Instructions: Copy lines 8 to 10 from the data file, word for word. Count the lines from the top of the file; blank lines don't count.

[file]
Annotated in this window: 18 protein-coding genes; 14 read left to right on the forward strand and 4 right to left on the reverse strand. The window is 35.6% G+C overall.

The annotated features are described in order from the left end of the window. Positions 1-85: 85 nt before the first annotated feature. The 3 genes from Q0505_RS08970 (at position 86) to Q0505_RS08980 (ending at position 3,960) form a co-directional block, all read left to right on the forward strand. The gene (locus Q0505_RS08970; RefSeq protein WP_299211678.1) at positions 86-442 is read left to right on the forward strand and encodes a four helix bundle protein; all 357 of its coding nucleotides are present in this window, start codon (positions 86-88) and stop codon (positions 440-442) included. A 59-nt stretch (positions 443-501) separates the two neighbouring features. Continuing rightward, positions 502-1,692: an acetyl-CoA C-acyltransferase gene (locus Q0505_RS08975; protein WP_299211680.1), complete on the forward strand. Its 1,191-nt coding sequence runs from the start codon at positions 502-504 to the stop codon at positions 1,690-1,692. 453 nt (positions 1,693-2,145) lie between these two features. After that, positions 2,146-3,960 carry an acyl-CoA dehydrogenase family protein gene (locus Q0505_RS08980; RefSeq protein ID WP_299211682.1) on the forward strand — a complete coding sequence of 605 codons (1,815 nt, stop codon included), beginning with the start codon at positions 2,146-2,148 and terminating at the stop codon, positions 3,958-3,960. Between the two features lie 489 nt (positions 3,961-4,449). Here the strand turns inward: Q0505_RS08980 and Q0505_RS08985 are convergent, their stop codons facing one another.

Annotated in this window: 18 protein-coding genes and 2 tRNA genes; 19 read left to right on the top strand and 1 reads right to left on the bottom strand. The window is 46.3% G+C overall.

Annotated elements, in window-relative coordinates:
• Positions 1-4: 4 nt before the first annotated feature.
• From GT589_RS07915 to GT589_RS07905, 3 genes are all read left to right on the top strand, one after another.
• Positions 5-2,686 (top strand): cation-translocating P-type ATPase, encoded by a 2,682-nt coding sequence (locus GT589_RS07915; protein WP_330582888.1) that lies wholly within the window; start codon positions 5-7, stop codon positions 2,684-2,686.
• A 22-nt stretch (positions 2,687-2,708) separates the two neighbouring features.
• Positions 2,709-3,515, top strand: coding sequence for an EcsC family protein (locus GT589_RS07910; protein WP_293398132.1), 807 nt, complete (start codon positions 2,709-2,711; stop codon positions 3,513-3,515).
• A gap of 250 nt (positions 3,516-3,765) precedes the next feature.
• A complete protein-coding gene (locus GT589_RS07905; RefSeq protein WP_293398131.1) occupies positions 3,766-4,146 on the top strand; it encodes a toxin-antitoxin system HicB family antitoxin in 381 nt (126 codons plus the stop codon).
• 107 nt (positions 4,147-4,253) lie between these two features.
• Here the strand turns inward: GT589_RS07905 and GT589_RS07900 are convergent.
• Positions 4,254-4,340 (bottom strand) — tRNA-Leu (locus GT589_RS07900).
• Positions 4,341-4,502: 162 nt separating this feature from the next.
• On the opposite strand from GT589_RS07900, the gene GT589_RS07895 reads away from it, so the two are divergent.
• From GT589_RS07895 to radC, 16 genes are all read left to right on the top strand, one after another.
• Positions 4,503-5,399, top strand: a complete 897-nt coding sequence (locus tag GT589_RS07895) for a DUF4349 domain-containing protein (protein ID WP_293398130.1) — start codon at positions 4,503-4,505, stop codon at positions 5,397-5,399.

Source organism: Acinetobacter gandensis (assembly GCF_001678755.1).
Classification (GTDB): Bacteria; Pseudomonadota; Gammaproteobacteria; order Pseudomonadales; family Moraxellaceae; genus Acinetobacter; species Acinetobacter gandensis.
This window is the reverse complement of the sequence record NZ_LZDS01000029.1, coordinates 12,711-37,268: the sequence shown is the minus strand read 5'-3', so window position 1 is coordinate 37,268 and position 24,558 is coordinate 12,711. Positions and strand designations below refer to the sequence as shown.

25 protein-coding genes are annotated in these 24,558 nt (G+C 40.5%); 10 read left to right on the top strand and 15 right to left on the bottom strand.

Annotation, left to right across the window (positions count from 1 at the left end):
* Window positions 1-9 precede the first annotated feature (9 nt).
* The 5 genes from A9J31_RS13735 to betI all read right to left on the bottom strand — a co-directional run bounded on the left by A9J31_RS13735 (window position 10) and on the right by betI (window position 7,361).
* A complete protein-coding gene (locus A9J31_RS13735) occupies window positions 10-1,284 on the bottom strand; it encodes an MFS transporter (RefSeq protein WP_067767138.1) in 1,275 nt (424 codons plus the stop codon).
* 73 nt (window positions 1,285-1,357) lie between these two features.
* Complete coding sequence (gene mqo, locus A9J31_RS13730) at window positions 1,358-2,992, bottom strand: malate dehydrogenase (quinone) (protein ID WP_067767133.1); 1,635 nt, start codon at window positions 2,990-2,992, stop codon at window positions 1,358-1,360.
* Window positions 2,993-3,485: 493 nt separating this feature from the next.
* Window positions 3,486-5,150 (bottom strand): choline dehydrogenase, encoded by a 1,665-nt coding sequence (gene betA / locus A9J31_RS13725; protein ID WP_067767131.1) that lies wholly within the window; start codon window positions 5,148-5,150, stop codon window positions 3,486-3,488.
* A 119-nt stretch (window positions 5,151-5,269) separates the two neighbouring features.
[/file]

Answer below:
• A 22-nt stretch (positions 2,687-2,708) separates the two neighbouring features.
• Positions 2,709-3,515, top strand: coding sequence for an EcsC family protein (locus GT589_RS07910; protein WP_293398132.1), 807 nt, complete (start codon positions 2,709-2,711; stop codon positions 3,513-3,515).
• A gap of 250 nt (positions 3,516-3,765) precedes the next feature.